Wow. Where to start with this?
While playing Final Fantasy VI, I fell in love with the Clown Prince of Evil as he terrorized the heroes in the game. His callous disregard for life, nihilism, violent temper, lust for power and impeccable fashion sense all make him an excellent villian. The best part is that there's no real reason for him to be evil. He just is. These kinds of villians are sadly in short supply these days.
The other reason is that I believed this would be a great challenge for me to tackle. I could have made it easy on myself and done his sprite version, but my pride dictated that I had to implement the concept art drawn by Yoshitaka Amano. During the course of implementing this costume, I added elements from the recent Dissidia concept art, largely for aesthetics and the fact that Amano's artwork is rather inconsistent as far as details are concerned.
For something so complex, the patterns I needed were surprisingly simple. I used a Victorian jacket pattern for the shirt (along with Gosu Rori Vol. 7 for the lower right sleeve), a standard cape pattern for the cape (merely making the collar wider), and a Jedi-style pants pattern for the pants (cutting the right leg short).
Underneath the costume, I wear a pair of blue dancer's tights, compression vest and T-shirt to absorb sweat and make-up. I also wear a pair of white gloves for Kefka's white hands. The boots I found on eBay. On the left one, I glued a brocade ribbon. On the right, I blocked out the blue triangles with a thin Sharpie and went back over it with blue fabric paint, finishing it off with a scrap of red bias tape.
The pants pattern was largely unchanged. I cut the right leg short and added two strings of beads to the left side.
The shirt and cape required the most work. While the major pieces were simple enough to draft, I still had to make sure I cut them in the correct colors and spend hours on appliqué and hand-painting. The cape has a total of fourteen triangles appliquéd to the inside, along with about 5 feet of fringe bordering the bottom. The cape ties with scrap bias tape and a string of decorative beads.
The red polka-dots on the right front and right upper sleeve took five hours to execute. I used the pattern pieces to map out the dots and cut them out, making a handy stencil to lay on the fabric and attack with a bottle of fabric paint. The left front has a black appliqué that I free-handed, with ribbons layered on top of it. The right back has ribbon crisscrossing it every whichway.
The collar pattern was widened so that it would extend over my shoulders and stiffened with thick interfacing. After cutting the interfacing, I cut the pattern into 11 equal pieces and cut their individual colors. Then I sewed each piece together to create the trademark "jester" collar. I originally intended to add the collar to the cape, as was originally intended by the pattern. But the weight of the cape and collar caused it to slowly pull back and choke me, so I added it to the shirt to alleviate the issue.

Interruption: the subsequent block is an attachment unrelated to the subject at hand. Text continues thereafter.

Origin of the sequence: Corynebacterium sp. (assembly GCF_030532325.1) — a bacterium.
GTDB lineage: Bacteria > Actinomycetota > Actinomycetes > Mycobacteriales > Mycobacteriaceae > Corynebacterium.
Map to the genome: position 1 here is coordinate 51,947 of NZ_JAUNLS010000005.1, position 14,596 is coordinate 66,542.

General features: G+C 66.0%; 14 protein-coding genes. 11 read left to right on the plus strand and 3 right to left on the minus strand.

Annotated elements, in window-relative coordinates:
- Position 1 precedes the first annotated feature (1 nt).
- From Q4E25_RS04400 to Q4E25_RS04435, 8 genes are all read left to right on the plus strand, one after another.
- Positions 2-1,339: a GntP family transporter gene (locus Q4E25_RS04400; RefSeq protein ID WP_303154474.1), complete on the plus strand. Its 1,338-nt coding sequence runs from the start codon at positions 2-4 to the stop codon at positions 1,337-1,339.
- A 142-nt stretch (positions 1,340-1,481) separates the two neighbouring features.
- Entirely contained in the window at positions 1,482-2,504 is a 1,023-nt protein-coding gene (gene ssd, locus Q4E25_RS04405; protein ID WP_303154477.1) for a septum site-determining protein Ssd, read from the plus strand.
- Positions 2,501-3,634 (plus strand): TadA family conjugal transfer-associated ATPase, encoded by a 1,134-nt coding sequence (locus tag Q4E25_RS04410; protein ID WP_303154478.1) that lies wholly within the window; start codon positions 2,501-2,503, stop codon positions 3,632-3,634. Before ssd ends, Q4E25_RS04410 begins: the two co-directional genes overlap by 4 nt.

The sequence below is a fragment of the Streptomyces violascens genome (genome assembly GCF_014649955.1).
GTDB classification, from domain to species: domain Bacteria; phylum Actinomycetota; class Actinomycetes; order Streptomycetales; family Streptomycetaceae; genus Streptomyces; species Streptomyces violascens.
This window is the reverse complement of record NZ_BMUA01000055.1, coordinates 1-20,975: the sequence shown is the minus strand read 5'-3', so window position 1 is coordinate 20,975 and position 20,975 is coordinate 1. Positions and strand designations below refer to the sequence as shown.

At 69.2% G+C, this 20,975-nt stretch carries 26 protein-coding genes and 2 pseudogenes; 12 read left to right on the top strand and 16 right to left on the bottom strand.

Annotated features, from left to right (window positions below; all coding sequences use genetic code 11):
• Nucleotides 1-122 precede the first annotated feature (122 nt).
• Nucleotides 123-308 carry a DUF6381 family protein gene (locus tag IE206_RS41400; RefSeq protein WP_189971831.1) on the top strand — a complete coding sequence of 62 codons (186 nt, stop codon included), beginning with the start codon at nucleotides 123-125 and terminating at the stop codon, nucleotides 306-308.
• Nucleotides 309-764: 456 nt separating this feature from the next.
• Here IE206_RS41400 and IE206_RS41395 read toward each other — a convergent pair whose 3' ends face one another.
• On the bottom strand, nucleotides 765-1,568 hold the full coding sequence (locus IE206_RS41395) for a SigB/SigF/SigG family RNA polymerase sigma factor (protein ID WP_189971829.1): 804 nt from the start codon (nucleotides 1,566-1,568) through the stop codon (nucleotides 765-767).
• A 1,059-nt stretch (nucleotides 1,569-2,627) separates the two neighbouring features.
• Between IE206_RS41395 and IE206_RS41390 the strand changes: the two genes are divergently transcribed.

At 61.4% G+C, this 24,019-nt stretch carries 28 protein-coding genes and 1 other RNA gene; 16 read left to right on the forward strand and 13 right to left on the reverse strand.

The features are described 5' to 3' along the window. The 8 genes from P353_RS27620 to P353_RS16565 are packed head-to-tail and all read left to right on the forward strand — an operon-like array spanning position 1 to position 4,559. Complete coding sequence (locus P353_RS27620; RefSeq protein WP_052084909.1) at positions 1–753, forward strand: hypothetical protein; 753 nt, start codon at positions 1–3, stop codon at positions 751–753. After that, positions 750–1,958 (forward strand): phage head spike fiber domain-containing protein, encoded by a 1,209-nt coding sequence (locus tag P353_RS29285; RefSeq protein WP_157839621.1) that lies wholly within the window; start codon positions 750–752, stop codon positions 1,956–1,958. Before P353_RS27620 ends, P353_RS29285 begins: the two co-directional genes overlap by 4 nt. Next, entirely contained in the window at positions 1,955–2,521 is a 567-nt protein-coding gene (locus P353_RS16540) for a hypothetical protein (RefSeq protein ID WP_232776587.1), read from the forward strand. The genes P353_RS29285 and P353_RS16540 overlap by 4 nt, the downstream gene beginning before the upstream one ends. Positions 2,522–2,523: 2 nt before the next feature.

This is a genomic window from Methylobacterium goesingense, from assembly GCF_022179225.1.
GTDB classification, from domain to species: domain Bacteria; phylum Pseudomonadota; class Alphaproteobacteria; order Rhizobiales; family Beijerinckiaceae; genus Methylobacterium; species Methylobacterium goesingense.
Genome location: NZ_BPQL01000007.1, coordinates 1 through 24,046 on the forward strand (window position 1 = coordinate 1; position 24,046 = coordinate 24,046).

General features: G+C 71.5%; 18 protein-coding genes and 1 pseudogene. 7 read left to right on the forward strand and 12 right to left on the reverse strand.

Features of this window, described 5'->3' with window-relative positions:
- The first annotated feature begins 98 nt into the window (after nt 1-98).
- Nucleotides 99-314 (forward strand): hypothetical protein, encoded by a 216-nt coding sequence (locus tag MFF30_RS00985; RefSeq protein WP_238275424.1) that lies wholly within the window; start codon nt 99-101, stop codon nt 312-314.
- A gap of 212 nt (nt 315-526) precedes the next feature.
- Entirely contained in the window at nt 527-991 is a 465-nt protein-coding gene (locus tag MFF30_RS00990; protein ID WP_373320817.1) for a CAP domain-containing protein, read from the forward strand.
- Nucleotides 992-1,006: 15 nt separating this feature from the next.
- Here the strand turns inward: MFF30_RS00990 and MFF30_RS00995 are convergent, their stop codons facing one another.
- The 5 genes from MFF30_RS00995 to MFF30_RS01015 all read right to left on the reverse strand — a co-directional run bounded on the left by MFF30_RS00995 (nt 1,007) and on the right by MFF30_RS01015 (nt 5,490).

The scarves proved a huge challenge. The leg, waist and neck scarves were easy enough. A few strips of fabric, some spare fringe and a combination of freehand and stenciled hand-painting gave me those. The hardest one was the red waist scarf, which required a little geometry knowledge to block out the circles and triangles.
The back scarves were another matter. How do I get these things to stand up without weighing me down? I realized that I still had a bunch of buckram from a prior commission. A little freehand sketching and I had the base pattern for my scarves. For the pink one, I freehanded the stripes and appliquéd them. The yellow was made in the same way, but the crowns were painted on. And the blue one was bordered in bias tape, with the narrow red and white stripes machine-embroidered. The green one has no buckram and is merely tacked on to the pink scarf and allowed to hang freely. The fringe on the yellow and blue scarves are short pile and stand up on their own. They are attached to the cape with large safety pins, which makes packing and transporting the costume easier, since I can lay them flat on the bottom of my suitcase.
The headdress is three ostrich feathers glued to a giant spring barrette, with a handful of giant wooden beads handsewn to the back. I threw in a plastic jewel to act as my magicite and a random bottle I found at Hobby Lobby to transport my "poison". The poison is usually whatever I lay my hands on (in this picture, watered-down soda). My makeup is standard clown makeup.
Total time for completion: 55 hours. Total sanity left after completion: None at all.
For further notes on this costume and progress pictures, you can look at my Facebook album.
Nashicon '10, Master, 2nd Place;
Animazement '10, Veteran, Masquerade, 3rd Place;
Ichibancon '11, Advanced, Honorable Mention Performance